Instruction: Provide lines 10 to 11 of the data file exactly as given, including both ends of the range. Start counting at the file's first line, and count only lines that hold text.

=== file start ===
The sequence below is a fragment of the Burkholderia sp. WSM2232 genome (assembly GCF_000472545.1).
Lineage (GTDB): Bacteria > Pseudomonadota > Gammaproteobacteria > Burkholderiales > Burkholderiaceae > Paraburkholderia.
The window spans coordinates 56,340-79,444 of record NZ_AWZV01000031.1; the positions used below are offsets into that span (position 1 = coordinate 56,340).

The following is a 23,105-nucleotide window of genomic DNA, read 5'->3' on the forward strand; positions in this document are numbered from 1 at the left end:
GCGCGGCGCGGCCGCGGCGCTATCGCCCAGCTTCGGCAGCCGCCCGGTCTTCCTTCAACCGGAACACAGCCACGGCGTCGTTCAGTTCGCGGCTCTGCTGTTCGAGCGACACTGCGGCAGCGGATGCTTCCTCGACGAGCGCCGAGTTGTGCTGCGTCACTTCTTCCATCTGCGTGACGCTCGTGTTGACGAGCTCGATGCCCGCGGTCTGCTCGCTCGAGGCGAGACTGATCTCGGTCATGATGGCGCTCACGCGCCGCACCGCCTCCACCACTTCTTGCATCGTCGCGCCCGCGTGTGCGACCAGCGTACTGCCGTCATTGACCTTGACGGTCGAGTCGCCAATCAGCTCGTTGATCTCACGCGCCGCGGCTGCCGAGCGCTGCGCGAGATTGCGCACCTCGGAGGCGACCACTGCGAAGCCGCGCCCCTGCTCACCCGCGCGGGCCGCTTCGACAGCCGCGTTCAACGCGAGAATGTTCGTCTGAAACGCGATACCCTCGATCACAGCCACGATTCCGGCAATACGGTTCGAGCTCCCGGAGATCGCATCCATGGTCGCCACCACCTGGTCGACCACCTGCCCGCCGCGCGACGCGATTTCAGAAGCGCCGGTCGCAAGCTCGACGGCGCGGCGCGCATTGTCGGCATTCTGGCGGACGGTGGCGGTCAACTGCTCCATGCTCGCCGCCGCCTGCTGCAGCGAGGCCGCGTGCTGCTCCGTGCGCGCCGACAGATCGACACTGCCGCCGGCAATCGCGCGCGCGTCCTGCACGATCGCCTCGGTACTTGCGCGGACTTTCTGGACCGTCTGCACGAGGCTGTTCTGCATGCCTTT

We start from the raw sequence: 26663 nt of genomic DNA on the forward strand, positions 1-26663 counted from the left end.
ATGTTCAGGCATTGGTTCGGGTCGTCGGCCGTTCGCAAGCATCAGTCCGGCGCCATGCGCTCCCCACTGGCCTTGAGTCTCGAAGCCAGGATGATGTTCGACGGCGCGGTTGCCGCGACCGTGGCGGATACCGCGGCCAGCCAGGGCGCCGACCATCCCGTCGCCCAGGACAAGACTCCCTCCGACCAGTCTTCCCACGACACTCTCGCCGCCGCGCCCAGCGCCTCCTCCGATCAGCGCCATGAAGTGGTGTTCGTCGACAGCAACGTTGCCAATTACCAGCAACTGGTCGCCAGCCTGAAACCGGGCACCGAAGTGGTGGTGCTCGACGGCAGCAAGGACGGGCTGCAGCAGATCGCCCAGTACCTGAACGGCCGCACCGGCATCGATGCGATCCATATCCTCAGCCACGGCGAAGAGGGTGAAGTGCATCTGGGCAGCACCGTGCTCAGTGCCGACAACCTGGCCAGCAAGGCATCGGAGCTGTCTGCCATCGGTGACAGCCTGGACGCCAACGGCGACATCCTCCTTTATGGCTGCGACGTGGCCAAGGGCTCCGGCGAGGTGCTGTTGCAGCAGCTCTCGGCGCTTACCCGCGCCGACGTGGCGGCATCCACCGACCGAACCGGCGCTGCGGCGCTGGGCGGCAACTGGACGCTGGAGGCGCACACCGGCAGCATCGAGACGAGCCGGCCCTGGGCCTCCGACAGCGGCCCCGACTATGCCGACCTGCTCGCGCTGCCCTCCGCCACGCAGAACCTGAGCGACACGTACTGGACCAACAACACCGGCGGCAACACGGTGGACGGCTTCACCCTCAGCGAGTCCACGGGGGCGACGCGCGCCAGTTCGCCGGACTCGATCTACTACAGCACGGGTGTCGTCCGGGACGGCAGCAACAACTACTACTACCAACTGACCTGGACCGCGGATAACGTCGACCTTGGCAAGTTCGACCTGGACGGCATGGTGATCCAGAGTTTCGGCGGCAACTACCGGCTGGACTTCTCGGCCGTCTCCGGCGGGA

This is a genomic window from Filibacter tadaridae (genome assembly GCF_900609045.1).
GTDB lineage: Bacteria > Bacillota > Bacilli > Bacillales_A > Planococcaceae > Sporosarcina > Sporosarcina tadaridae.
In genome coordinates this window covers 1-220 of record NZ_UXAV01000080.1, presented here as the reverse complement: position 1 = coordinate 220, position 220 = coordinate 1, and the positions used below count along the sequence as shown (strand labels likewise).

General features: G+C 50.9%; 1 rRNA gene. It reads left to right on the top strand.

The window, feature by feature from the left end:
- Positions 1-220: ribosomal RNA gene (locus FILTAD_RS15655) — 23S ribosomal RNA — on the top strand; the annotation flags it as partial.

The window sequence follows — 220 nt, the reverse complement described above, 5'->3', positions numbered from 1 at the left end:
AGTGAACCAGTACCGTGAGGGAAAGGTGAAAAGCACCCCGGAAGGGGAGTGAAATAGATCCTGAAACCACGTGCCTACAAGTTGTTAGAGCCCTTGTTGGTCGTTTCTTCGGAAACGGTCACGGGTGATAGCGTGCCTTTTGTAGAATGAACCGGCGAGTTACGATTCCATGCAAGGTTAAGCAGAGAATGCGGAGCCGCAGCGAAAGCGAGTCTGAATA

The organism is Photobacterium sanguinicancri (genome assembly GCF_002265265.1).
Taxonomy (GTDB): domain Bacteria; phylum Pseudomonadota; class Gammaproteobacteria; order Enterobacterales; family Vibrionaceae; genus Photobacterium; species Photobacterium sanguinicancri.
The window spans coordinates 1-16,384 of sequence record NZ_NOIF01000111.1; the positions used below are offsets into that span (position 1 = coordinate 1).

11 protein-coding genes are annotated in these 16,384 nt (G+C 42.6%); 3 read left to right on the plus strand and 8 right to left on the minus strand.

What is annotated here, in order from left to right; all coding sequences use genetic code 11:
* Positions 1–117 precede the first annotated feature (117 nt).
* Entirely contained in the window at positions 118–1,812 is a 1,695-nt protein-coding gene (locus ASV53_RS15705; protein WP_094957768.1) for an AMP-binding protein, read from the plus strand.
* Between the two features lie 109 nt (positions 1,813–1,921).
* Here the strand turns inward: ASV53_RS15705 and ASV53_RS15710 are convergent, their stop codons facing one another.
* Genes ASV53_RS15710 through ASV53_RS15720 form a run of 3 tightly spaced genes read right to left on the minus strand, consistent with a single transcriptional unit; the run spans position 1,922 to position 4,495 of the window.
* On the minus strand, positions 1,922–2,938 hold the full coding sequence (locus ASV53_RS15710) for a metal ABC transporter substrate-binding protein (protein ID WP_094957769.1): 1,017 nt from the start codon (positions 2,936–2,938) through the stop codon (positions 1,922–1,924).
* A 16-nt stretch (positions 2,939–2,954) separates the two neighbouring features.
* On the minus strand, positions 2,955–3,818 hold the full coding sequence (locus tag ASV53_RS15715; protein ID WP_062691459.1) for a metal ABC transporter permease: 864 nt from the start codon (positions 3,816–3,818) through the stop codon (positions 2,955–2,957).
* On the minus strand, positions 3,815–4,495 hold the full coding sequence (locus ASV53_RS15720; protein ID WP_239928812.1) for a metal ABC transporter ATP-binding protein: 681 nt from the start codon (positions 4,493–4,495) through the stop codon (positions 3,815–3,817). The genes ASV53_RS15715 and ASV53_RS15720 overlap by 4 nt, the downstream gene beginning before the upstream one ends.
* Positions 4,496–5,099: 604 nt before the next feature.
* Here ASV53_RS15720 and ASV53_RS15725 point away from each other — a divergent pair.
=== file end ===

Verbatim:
In genome coordinates this window covers 1-220 of record NZ_UXAV01000080.1, presented here as the reverse complement: position 1 = coordinate 220, position 220 = coordinate 1, and the positions used below count along the sequence as shown (strand labels likewise).

General features: G+C 50.9%; 1 rRNA gene. It reads left to right on the top strand.